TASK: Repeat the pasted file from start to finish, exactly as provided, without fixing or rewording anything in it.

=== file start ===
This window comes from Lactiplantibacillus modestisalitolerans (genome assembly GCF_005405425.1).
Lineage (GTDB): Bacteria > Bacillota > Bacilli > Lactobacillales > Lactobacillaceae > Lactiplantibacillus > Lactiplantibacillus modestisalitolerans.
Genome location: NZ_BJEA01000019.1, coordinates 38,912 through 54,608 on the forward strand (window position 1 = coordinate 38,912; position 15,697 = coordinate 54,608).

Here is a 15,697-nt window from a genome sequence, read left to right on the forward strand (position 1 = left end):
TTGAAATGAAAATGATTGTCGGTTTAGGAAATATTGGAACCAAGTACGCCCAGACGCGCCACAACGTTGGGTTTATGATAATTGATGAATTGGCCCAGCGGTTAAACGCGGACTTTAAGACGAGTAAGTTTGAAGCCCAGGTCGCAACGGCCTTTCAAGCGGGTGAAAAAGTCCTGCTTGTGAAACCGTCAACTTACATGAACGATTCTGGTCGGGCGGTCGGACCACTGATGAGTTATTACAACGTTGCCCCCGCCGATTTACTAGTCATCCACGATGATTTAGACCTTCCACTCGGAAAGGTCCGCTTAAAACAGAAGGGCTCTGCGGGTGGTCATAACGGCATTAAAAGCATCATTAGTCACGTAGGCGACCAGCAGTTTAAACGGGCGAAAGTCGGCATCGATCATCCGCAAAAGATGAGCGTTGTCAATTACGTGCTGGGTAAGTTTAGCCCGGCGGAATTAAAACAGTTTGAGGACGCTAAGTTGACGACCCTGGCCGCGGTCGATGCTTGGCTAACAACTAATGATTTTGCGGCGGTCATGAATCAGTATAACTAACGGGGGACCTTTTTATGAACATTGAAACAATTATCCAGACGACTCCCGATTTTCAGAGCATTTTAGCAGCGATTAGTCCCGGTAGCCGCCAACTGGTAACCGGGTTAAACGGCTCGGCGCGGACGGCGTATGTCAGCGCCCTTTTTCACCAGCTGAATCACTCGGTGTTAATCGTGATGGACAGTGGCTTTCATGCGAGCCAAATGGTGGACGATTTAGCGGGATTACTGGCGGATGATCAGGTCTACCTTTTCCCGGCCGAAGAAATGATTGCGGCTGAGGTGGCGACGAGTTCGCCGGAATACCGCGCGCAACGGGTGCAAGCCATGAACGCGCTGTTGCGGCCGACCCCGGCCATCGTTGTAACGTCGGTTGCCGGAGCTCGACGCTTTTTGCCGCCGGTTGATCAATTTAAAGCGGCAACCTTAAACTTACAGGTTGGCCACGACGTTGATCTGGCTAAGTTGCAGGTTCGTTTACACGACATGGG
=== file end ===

This window comes from Lactiplantibacillus modestisalitolerans (genome assembly GCF_005405425.1).
Lineage (GTDB): Bacteria > Bacillota > Bacilli > Lactobacillales > Lactobacillaceae > Lactiplantibacillus > Lactiplantibacillus modestisalitolerans.
Genome location: NZ_BJEA01000019.1, coordinates 38,912 through 54,608 on the forward strand (window position 1 = coordinate 38,912; position 15,697 = coordinate 54,608).

Here is a 15,697-nt window from a genome sequence, read left to right on the forward strand (position 1 = left end):
TTGAAATGAAAATGATTGTCGGTTTAGGAAATATTGGAACCAAGTACGCCCAGACGCGCCACAACGTTGGGTTTATGATAATTGATGAATTGGCCCAGCGGTTAAACGCGGACTTTAAGACGAGTAAGTTTGAAGCCCAGGTCGCAACGGCCTTTCAAGCGGGTGAAAAAGTCCTGCTTGTGAAACCGTCAACTTACATGAACGATTCTGGTCGGGCGGTCGGACCACTGATGAGTTATTACAACGTTGCCCCCGCCGATTTACTAGTCATCCACGATGATTTAGACCTTCCACTCGGAAAGGTCCGCTTAAAACAGAAGGGCTCTGCGGGTGGTCATAACGGCATTAAAAGCATCATTAGTCACGTAGGCGACCAGCAGTTTAAACGGGCGAAAGTCGGCATCGATCATCCGCAAAAGATGAGCGTTGTCAATTACGTGCTGGGTAAGTTTAGCCCGGCGGAATTAAAACAGTTTGAGGACGCTAAGTTGACGACCCTGGCCGCGGTCGATGCTTGGCTAACAACTAATGATTTTGCGGCGGTCATGAATCAGTATAACTAACGGGGGACCTTTTTATGAACATTGAAACAATTATCCAGACGACTCCCGATTTTCAGAGCATTTTAGCAGCGATTAGTCCCGGTAGCCGCCAACTGGTAACCGGGTTAAACGGCTCGGCGCGGACGGCGTATGTCAGCGCCCTTTTTCACCAGCTGAATCACTCGGTGTTAATCGTGATGGACAGTGGCTTTCATGCGAGCCAAATGGTGGACGATTTAGCGGGATTACTGGCGGATGATCAGGTCTACCTTTTCCCGGCCGAAGAAATGATTGCGGCTGAGGTGGCGACGAGTTCGCCGGAATACCGCGCGCAACGGGTGCAAGCCATGAACGCGCTGTTGCGGCCGACCCCGGCCATCGTTGTAACGTCGGTTGCCGGAGCTCGACGCTTTTTGCCGCCGGTTGATCAATTTAAAGCGGCAACCTTAAACTTACAGGTTGGCCACGACGTTGATCTGGCTAAGTTGCAGGTTCGTTTACACGACATGGG